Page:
The Rock County Board on Tuesday adopted a 2019 county budget that increases overall expenditures by 8.4 percent and drops the tax rate amid rising property values countywide.
As suggested in the preliminary budget, the county’s tax levy will climb by 1.1 percent, or $720,584, and the tax rate will fall by 4.9 percent next year.
The tax levy increase and tax rate decrease come as the county’s equalized value grew by 6.3 percent this year.
The board unanimously approved the budget and increased the administrator’s 2019 expenditures by $45,831 to keep the parks community coordinator position full time. That pushed the county’s overall expenditures to $188.59 million—up $14.7 million from this year.
Board members voted 19-5 to boost the county’s contribution to the Retired and Senior Volunteer Program, a nonprofit volunteer group for seniors, by $20,000 by shifting money from the $100,000 contingency fund. That fund will drop to $80,000 next year.
Notable in the 2019 budget is the rise in spending. Rock County Administrator Josh Smith told The Gazette in October a $5.2 million security overhaul at the Rock County Courthouse is largely fueling the increase. That project will last most of 2019 and significantly reconfigure the building’s west-side entrance.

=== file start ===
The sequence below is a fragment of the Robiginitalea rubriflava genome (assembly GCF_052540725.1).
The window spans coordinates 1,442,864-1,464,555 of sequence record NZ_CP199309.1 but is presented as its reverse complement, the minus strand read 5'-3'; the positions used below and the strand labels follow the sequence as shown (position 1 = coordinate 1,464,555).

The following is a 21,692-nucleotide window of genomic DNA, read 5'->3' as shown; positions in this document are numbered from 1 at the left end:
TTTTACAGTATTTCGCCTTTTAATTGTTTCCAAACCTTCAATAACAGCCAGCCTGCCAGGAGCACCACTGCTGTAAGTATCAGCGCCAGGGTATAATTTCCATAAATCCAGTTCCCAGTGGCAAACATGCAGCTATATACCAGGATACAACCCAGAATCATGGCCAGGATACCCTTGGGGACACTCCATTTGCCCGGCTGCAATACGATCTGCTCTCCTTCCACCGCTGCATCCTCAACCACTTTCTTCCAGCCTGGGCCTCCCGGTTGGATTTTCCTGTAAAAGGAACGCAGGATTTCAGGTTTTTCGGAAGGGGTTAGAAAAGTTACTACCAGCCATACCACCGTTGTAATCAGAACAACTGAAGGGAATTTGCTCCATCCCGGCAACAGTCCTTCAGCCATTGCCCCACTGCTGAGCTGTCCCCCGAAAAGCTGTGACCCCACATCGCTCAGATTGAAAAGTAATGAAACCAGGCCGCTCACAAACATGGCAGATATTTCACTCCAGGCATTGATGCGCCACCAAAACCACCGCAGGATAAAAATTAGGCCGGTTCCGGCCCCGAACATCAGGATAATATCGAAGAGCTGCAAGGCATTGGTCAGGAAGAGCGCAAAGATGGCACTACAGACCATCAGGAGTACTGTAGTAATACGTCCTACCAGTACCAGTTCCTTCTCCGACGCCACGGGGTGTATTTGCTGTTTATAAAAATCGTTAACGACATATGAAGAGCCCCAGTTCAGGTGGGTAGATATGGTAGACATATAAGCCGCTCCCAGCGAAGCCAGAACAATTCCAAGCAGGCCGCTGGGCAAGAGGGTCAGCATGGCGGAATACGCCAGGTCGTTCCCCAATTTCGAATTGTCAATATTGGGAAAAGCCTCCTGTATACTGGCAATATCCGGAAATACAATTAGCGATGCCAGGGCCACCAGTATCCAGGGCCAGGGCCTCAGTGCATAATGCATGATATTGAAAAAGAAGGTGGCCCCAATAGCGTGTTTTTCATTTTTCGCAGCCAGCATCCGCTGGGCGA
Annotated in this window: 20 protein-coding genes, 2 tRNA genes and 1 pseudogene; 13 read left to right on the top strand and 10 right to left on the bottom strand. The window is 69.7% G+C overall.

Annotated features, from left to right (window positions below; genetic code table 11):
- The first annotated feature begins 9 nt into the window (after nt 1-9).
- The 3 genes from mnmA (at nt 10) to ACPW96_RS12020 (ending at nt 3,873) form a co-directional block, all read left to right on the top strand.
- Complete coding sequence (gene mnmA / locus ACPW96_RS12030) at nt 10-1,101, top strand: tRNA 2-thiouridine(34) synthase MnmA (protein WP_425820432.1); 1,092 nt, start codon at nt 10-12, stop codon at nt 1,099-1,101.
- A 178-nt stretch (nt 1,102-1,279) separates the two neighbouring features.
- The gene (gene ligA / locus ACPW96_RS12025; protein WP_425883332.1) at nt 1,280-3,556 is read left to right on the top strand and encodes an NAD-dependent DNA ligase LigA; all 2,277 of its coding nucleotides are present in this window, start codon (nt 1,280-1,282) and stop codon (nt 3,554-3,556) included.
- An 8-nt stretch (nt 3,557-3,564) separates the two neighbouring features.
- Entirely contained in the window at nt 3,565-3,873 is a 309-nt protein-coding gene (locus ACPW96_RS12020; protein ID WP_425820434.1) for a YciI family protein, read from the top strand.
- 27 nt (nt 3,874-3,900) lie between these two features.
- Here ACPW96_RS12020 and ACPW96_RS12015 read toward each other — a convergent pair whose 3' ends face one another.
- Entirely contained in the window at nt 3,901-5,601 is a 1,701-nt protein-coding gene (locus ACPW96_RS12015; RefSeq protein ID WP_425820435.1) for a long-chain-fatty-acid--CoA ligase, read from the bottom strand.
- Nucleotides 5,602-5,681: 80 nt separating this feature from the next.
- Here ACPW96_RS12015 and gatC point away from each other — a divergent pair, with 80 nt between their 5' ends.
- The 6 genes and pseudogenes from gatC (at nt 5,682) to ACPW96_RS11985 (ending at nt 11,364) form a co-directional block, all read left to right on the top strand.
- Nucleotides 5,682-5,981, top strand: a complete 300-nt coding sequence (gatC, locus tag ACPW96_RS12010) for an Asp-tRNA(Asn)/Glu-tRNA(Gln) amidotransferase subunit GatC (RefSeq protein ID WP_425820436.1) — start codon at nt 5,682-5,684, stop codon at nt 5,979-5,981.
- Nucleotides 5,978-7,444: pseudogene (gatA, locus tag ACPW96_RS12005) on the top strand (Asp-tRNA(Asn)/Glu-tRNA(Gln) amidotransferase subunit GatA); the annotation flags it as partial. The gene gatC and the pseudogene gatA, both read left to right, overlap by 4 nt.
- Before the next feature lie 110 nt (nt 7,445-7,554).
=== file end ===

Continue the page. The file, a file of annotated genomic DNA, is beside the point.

Other funding jumps include overtime costs for the jail and law enforcement services—which are set at $968,231 next year, up by about $412,000 from this year—and an additional $291,000 for new legal support specialists in the district attorney’s office.
Overtime costs for law enforcement and correctional officers have been underbudgeted for years, Smith has said. The 2019 budget anticipates those costs upfront instead of supplementing the difference from other parts of the budget.
Evidence-based decision making—a process that aims to improve the criminal justice system—will see a $322,416 funding bump in 2019 for what Smith called a “diversion program for low-risk offenders.” It’s one of several criminal justice reform initiatives coming out of the Evidence-Based Decision Making Ad Hoc Committee.
“The importance of these programs increases as the jail population approaches capacity, which occurred at several points in 2018 and is expected to continue in 2019,” Smith wrote in his preliminary budget summary.
Next year’s budget sees annual health insurance deductibles increase for Rock County employees across the board—and several board members questioned those costs during Tuesday’s meeting.
Annual deductibles will jump by $100 to $750 for individuals and by $300 to $2,250 for families. Emergency room copays also will rise, and employees will be responsible for all out-of-pocket costs until their deductibles are met.
Smith told The Gazette on Nov. 8 the health care increases are a temporary stop-gap measure to shore up the county’s shrinking health insurance trust account.
The county board will discuss a new health care insurance plan early next year, he said.
Smith told the board Tuesday the county would have to pay about $897,000 if it didn’t increase health insurance deductibles and copays.